A couple of weeks ago I talked about nematodes that were revived after 42,000 years in the permafrost. So when I saw this story, I couldn’t resist it.
Bloodworms live in the seabed off the coast of North America. They are carnivores that burrow deep into the mud and emerge to grasp their prey (and anything else passing) in their venomous jaws that are partially composed of copper.
They have a bad attitude and will attack anything within range.
But the fangs in their jaws are quite peculiar. They are comprised of protein, melanin and copper, can last up to five years (the entire lifespan of the bloodworm) and are very, very hard.
Up ’till now it’s not been clear how the worm is able to make these fangs, but a new paper describes how it’s done.
The fangs are made of just copper, melanin and a protein called multi-tasking protein (MTP). MTP performs numerous chemical roles, including binding the copper (harvested from marine sediment), catalysing melanin formation, and acting as an organiser and fabricator: it assembles the blend of protein, copper and melanin that make up the jaws in the bloodworm’s proboscis.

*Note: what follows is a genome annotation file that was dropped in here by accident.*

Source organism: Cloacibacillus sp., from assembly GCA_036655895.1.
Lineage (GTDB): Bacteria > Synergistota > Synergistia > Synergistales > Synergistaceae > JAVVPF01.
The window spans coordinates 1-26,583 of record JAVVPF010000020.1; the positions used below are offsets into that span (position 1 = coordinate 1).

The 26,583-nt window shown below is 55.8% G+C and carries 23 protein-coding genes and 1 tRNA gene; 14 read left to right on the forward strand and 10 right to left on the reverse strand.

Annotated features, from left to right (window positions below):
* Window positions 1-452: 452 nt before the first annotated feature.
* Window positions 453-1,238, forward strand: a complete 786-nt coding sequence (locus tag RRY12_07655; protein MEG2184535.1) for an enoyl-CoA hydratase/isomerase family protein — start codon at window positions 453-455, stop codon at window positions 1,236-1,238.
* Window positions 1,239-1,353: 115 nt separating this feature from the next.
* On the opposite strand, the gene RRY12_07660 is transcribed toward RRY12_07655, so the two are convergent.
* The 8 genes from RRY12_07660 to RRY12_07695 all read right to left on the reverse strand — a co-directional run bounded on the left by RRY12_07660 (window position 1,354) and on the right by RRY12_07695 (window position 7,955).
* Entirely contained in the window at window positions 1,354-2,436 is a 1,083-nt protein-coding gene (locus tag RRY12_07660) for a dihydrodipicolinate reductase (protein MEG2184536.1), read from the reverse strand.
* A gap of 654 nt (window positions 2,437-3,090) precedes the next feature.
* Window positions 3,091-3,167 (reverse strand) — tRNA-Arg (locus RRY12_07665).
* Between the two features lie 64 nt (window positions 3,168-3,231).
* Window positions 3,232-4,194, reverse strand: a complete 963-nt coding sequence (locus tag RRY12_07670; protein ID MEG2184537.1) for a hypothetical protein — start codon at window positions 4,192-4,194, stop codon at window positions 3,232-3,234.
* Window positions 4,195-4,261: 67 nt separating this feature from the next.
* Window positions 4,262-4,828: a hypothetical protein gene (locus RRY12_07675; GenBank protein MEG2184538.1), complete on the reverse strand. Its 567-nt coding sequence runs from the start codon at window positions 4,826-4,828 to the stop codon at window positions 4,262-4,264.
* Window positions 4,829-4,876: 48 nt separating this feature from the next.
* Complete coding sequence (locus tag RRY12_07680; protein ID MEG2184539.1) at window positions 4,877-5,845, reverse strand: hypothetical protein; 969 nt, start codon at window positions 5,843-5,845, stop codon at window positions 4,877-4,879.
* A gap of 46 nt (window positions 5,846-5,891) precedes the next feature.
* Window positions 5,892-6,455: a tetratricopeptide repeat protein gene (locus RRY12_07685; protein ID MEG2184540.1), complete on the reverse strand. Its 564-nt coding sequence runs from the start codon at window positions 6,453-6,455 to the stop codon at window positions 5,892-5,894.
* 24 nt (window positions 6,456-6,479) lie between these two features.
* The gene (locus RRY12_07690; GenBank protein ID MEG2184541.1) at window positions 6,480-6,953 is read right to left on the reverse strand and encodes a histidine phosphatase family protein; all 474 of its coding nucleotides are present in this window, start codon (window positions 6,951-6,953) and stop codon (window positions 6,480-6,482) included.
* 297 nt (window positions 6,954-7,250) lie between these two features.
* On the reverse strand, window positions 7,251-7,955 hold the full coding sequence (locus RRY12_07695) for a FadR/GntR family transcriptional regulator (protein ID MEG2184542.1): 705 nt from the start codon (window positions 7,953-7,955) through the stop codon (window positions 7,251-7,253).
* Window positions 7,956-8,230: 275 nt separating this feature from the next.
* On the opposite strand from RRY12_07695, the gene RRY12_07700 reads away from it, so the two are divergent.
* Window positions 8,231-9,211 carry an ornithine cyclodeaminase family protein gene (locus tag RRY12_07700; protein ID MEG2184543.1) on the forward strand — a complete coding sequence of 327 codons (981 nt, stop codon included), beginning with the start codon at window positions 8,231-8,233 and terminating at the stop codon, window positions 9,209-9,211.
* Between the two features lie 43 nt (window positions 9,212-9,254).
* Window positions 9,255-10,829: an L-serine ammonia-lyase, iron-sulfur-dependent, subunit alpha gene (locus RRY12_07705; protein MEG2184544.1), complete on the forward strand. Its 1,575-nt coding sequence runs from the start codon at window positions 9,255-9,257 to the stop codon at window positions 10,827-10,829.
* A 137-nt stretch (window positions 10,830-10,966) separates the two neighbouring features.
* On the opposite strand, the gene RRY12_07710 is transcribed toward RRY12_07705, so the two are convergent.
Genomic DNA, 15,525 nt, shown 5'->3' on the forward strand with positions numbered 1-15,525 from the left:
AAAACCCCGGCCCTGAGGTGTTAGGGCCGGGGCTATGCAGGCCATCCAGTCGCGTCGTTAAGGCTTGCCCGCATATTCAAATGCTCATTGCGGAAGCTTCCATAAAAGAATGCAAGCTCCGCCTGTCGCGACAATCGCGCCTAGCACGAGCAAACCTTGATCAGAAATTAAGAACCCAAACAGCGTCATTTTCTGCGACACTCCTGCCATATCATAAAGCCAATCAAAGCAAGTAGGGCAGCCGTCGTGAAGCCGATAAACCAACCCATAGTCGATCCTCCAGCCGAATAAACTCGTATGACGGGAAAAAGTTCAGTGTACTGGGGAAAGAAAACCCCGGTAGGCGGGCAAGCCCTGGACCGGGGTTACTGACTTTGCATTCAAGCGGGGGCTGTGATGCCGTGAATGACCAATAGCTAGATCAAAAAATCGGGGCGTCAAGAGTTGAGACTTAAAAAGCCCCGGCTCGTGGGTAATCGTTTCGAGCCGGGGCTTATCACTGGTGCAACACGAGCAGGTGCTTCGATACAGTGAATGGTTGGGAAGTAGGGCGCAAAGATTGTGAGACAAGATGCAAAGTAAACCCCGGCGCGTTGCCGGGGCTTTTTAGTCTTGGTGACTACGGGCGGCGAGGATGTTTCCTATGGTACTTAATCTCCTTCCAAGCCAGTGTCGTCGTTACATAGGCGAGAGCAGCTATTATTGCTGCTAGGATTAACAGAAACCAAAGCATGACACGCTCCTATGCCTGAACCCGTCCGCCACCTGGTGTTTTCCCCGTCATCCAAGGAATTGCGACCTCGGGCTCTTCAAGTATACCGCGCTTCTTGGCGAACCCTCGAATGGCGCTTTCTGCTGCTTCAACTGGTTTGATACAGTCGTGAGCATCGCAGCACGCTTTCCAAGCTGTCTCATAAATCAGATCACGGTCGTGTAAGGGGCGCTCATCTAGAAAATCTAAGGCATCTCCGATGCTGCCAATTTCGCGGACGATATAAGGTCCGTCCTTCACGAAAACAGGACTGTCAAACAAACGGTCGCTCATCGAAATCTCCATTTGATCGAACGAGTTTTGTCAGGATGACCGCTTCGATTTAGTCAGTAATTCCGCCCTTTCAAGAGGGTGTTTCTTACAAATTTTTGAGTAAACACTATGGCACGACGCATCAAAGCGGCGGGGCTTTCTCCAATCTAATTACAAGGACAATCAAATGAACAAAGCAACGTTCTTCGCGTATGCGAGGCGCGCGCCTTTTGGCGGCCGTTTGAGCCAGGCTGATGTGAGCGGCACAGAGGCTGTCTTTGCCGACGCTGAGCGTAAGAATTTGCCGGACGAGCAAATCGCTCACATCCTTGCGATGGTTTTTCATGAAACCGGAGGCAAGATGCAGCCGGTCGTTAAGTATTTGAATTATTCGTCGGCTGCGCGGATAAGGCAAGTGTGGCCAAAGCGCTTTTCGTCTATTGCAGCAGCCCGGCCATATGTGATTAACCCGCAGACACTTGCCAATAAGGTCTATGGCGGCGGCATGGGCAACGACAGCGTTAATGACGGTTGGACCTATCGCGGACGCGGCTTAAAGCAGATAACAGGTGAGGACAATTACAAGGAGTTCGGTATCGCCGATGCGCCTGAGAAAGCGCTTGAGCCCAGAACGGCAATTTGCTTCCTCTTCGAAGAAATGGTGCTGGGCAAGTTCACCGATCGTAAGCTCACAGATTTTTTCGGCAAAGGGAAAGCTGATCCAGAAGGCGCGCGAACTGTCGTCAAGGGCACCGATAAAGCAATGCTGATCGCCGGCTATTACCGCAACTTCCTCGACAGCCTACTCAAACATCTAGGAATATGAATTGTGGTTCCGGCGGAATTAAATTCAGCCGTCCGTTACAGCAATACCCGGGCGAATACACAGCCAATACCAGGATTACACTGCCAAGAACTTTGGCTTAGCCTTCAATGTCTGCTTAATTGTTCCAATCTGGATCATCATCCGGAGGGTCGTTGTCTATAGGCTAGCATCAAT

MTP as a protein is relatively simple but it performs so many functions, and so simply, that it is suggesting new material manufacturing processes.
Source article: A multi-tasking polypeptide from bloodworm jaws: Catalyst, template, and copolymer in film formation: Matter and We Finally Know How The Nightmarish Bloodworm Grows Fangs Made of Metal.
I talked about this with Danny Hoyland on West Bremer Radio on 30 April 2022. Listen each week: Saturday 7.40 am, West Bremer Radio.